Practical tips on how to be better at writing

by Carrie Tan, posted on Aug 13, 2017


Tip #1: Don’t worry about making mistakes when you write.

Writing is a skill and learning to write well takes time. Most often than not, we worry about not using the correct phrases, spelling, or grammar and freeze ourselves into inaction when it comes to lifting the pen to write. But it is only simply by writing that we then begin to discover where we have gone wrong, and learn the necessary process of how to correct ourselves and write better.

The famous fantasy author Neil Gaiman discovered a story he wrote when he was twenty years old and on reading it, realized just how awful it was. However, when asked how he got past hating his own writing, Gaiman answered this way:

“Write more. And remember that everyone who writes anything good wrote a lot of bad stuff first. You are learning, be kind to yourself, just as you would be kind to anyone learning to do something hard, like juggling or ballroom dancing or surgery. Learn from your mistakes, and get better, and one day you’ll write something you won’t loathe.”

Tip #2: Practice and Learn

Not sure where to start? We recommend you get started with these two books: 

Write Source 2000: A Guide to Writing, Thinking and Learning

Write On Course: A Student Handbook for Writing, Thinking, and Learning, Student Edition

Another place to start to improve your written English outside the classroom is Topics are provided and you can choose a topic to write about, click to submit and it will check and suggest ways to improve your writing. Another free tool you can use is Grammarly's Free Grammar Checker. Correct all grammar errors and check for plagiarism - instant and free!

Tip #3: Understand the syllables

To clear any exams, the foremost thing to do is to understand how you will be tested and marked so that you can then prepare for it. Always check out the syllabus and pattern of the exam to get a whole picture. Suppose you are preparing for PSLE or ‘O’ Levels English Language in Singapore, here are the syllabus for the same.

- PSLE English Language Syllabus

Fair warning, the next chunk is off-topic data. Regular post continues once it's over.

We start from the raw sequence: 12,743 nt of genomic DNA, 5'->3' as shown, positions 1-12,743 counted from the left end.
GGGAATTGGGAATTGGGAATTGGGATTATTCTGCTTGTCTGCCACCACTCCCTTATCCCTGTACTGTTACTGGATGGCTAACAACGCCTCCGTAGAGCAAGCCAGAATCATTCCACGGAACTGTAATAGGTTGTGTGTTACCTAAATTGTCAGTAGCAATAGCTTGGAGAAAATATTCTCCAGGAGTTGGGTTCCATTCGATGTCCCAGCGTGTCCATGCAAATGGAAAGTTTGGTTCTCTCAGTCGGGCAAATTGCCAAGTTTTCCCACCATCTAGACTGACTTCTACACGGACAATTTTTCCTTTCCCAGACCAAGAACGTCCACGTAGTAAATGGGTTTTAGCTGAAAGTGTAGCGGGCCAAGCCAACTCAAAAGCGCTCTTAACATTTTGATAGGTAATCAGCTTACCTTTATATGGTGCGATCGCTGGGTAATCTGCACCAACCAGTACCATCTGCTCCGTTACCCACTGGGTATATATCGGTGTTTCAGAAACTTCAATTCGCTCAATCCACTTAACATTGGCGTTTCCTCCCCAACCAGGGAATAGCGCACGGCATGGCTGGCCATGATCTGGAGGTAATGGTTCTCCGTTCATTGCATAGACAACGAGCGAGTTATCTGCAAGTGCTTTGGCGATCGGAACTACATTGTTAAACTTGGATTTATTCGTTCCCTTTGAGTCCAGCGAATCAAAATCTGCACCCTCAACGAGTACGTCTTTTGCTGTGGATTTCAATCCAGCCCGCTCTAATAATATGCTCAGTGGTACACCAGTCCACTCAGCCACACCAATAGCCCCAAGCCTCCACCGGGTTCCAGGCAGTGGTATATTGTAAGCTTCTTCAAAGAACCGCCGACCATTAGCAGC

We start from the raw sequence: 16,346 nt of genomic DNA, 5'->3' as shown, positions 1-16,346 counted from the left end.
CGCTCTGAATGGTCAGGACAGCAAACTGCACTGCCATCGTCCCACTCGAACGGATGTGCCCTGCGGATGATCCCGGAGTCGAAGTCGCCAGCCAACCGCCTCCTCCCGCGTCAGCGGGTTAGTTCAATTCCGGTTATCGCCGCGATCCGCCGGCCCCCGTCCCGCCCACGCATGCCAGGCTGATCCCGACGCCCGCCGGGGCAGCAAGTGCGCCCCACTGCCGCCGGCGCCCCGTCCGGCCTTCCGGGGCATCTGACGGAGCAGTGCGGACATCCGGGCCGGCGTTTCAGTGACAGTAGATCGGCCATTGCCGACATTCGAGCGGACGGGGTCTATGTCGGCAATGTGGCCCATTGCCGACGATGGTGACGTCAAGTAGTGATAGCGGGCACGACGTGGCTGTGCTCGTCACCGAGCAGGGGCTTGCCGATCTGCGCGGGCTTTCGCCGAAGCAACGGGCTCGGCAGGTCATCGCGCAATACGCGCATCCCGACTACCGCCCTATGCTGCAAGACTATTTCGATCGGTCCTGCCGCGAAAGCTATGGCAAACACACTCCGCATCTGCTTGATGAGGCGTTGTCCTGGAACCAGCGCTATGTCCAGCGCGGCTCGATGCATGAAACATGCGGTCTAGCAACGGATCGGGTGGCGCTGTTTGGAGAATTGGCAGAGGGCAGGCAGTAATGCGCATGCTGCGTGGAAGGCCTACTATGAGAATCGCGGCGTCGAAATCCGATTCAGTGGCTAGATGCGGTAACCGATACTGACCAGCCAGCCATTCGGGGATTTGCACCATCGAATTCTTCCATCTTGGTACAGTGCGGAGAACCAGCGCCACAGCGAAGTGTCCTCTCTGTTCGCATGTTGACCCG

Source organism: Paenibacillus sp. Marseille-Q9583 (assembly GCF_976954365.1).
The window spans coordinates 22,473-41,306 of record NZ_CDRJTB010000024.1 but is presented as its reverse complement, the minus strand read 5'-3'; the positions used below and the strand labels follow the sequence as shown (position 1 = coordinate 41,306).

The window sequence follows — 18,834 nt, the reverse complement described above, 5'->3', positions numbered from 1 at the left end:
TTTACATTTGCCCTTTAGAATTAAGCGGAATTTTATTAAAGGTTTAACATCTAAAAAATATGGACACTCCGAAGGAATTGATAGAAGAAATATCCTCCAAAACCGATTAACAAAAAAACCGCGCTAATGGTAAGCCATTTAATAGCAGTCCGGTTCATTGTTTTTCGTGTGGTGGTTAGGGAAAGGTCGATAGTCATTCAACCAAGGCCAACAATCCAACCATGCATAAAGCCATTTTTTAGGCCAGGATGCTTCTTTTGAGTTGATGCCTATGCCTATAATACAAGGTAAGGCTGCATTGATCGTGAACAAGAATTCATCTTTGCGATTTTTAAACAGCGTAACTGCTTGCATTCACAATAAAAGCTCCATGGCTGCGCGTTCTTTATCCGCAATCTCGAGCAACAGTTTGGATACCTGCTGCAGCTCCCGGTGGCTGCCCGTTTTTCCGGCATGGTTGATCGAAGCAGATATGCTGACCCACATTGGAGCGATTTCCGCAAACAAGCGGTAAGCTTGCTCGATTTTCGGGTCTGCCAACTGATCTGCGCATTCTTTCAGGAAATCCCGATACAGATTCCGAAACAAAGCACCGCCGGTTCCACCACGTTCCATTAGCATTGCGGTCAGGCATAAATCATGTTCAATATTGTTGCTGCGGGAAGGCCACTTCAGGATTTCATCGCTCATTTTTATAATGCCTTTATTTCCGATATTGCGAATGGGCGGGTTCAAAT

- ‘O’ Level English Language Syllabus


Tip #4: Don’t panic.

So you’re walking into the examination hall tomorrow. If you are only just reading this article now, ignore what’s written above because you cannot go back in time. Whether you have prepared earlier or not is inconsequential now. What you can do, is stay very calm. There is nothing worse than panicking during an examination. Tell yourself that you will do the best you can and make sure that you have some water before you walk into the hall. Physically, your mouth becomes dry when you are anxious. However, you can trick your mind into believing that you are not if your lips stay wet, and it will take away some of the negative sensations and help you breathe easier, stay calmer.

Tip #5: Start with what you ‘see’ or ‘hear’.

It is easier to get stuck in the beginning than at the end. However, with the clock ticking away, you will have to start somewhere and fast. One of the best kick-starters is to pen down with what you ‘see’ or ‘hear’ as an introduction. This will help to provide your reader the setting and background to your story. Examples: 


“The house was very dark and vacant as I lay my eyes upon it…”

“Yellow flames began to lick up the curtains…”

“The lightning flashed, the thunder roared and a big fat drop of murky water landed in my newly highlighted hair..."


“Bang! There was an echo that sounded like someone had just hit their foot on a piece of metal…”


“Oohs and ahhs fluttered through the room of the girls as my Aunt Sara let everyone gaze upon her beautiful new wedding gown…”

Above excerpts were taken from Fun-Size Academic Writing for Serious Learning: 101 Lessons & Mentor Texts--Narrative, Opinion/Argument, & Informative/Explanatory, Grades 4-9 (Corwin Literacy)

Tip #6: Don’t worry about making mistakes (again!)

 Don’t worry too much about making mistakes – you can catch them later when you are checking your work. If you spend too much time debating which word to use, use the one that comes easily to mind. Don’t use words that you don’t really understand because you may risk being misunderstood.

Marking schemes for compositions are usually split equally – 50% for content and 50% for grammar and language and organization. This means you won’t fail even if you get a couple of incorrect spelling and grammar. You will do well if you stay on course and finish your story (content) on the topic given. There are only so many marks a teacher can deduct for incorrect spelling and grammar. Don’t let your content suffer because you are afraid to write more sentences, for the sake of making fewer mistakes.

Tip #7 Check 

Once you are done writing, check by reading it. However, the mind often tricks you into reading what is correct rather than what you have written. So mouth the words or whisper very quietly while you check because you will be able to catch errors more easily when you find yourself unable to ‘say’ the sentence fluidly or ‘hear’ something sounding incorrect. When you find yourself getting stuck reading a particular sentence, go back to rephrase the sentence and correct the error.

Good Luck!

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